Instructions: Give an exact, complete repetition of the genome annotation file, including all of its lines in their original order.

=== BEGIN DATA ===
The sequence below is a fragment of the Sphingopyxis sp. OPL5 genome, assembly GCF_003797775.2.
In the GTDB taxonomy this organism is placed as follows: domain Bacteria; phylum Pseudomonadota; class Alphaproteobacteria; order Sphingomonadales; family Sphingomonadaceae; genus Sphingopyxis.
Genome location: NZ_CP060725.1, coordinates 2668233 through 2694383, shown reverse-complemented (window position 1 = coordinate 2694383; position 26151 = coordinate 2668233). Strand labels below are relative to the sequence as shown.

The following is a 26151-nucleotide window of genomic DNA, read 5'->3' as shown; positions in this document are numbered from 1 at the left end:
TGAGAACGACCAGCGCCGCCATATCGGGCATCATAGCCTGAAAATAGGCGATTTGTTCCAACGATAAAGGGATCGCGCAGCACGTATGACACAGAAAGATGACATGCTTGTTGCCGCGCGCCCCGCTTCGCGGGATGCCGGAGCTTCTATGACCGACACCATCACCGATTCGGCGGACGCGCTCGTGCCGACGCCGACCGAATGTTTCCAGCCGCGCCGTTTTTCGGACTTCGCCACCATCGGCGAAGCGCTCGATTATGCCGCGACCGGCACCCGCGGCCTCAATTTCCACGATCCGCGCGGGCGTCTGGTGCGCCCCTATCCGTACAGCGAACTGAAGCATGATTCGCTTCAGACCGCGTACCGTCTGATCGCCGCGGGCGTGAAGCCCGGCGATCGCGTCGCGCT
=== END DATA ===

The sequence below is a fragment of the Sphingopyxis sp. OPL5 genome, assembly GCF_003797775.2.
In the GTDB taxonomy this organism is placed as follows: domain Bacteria; phylum Pseudomonadota; class Alphaproteobacteria; order Sphingomonadales; family Sphingomonadaceae; genus Sphingopyxis.
Genome location: NZ_CP060725.1, coordinates 2668233 through 2694383, shown reverse-complemented (window position 1 = coordinate 2694383; position 26151 = coordinate 2668233). Strand labels below are relative to the sequence as shown.

The following is a 26151-nucleotide window of genomic DNA, read 5'->3' as shown; positions in this document are numbered from 1 at the left end:
TGAGAACGACCAGCGCCGCCATATCGGGCATCATAGCCTGAAAATAGGCGATTTGTTCCAACGATAAAGGGATCGCGCAGCACGTATGACACAGAAAGATGACATGCTTGTTGCCGCGCGCCCCGCTTCGCGGGATGCCGGAGCTTCTATGACCGACACCATCACCGATTCGGCGGACGCGCTCGTGCCGACGCCGACCGAATGTTTCCAGCCGCGCCGTTTTTCGGACTTCGCCACCATCGGCGAAGCGCTCGATTATGCCGCGACCGGCACCCGCGGCCTCAATTTCCACGATCCGCGCGGGCGTCTGGTGCGCCCCTATCCGTACAGCGAACTGAAGCATGATTCGCTTCAGACCGCGTACCGTCTGATCGCCGCGGGCGTGAAGCCCGGCGATCGCGTCGCGCT